It was the voices in 29-year-old Branden Napolitan’s head that told him to kill Daryl Fox in their Woodstock apartment that night, McHenry County assistant public defender Angelo Mourelatos said Friday.
Prosecutors Randi Freese and Michael Combs said Napolitan didn’t have a strong case for an insanity plea because doctors previously testified that the man knew he was committing a crime.
Mourelatos argued that Napolitan thought he was acting in self-defense, and later told authorities he thought stabbing the 53-year-old Fox would mean “everything is going to be OK with me – like I’m not going to die.”
Napolitan has been diagnosed with paranoid schizophrenia and had sought medical treatment for homicidal and suicidal feelings the morning of Fox’s death, Mourelatos said. The hospital, however, released Napolitan, who killed his roommate later that day.
“Unfortunately, this could have been prevented,” Mourelatos said.
Napolitan is accused of stabbing, strangling and striking Fox, then taking the man’s car and driving to Madison, Wisconsin. Court documents allege that Napolitan admitted to investigators that he stabbed Fox in the back.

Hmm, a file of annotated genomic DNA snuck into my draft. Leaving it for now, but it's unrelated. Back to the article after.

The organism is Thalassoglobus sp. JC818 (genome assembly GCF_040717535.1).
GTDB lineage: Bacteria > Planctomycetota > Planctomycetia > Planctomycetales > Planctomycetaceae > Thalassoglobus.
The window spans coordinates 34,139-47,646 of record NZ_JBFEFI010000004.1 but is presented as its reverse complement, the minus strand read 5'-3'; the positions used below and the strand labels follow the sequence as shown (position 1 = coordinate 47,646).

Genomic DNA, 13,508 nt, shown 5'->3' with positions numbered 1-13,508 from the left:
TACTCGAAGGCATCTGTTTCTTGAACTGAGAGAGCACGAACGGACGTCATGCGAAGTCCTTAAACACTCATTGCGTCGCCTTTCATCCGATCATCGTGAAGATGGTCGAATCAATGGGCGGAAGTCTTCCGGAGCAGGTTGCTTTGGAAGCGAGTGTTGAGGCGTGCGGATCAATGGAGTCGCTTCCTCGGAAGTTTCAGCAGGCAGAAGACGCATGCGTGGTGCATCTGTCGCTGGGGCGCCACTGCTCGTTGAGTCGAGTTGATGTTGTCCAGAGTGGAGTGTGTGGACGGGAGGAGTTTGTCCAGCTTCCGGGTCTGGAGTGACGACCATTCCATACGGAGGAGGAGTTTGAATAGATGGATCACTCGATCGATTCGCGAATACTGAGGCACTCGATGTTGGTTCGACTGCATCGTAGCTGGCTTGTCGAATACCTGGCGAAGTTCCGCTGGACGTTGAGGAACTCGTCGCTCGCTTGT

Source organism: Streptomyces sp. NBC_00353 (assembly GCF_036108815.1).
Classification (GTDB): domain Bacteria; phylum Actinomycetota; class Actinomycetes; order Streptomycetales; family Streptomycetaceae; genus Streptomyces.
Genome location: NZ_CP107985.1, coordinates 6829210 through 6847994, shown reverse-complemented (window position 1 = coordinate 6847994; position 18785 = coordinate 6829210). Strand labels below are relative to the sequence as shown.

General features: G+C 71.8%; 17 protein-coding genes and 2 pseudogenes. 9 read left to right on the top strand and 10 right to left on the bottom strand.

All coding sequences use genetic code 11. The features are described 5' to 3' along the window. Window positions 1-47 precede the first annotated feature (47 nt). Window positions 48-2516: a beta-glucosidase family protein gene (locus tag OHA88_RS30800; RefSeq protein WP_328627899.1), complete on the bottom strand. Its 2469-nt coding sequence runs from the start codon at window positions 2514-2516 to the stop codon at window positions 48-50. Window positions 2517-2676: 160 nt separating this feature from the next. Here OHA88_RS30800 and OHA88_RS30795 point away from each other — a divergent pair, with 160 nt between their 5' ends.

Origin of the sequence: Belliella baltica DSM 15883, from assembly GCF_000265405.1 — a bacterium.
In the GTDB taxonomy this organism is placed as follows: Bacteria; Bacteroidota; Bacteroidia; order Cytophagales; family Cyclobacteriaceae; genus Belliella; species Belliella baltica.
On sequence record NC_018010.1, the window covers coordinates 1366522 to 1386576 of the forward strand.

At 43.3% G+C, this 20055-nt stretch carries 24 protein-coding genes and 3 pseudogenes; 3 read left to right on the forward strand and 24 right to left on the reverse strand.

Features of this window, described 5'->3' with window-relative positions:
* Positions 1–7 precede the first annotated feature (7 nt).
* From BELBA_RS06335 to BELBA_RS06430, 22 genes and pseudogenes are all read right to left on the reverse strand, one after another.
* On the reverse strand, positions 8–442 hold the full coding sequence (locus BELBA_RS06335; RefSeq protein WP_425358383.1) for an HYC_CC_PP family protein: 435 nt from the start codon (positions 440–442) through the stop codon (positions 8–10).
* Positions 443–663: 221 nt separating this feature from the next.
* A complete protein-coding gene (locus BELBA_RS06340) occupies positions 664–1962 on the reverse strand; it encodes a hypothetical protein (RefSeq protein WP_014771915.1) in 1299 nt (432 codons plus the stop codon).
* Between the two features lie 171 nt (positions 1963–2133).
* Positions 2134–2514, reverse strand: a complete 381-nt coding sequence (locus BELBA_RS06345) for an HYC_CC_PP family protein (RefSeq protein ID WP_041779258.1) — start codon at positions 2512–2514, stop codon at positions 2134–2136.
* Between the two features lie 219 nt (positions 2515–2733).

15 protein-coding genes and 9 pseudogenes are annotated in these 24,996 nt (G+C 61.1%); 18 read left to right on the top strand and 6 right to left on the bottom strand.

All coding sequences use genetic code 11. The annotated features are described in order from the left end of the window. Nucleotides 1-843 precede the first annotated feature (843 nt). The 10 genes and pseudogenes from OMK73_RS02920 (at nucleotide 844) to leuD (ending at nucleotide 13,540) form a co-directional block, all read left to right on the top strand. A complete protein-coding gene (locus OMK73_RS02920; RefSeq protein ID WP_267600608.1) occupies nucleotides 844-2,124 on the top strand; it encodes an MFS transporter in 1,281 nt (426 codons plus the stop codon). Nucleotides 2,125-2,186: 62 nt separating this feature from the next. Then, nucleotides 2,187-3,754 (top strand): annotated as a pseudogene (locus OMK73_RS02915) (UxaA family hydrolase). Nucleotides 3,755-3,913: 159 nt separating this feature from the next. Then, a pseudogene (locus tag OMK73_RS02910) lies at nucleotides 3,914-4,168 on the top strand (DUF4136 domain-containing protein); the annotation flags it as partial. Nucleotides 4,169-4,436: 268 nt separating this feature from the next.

Prosecutors said Napolitan’s actions after stabbing Fox were proof that he was trying to conceal a crime.
“Right before this murder, we have a licensed doctor saying he’s OK, and right after, we have the defendant running from everything he’s done,” Freese told McHenry County Judge Sharon Prather in court Friday.
If Napolitan had intended to cover up his actions, however, he wouldn’t have left the knife that was used in the victim’s car for police to find, Mourelatos said.
If Napolitan is found not guilty by reason of insanity, he could be ordered to receive inpatient treatment at a mental health facility.
Prather is expected to announce her decision March 28.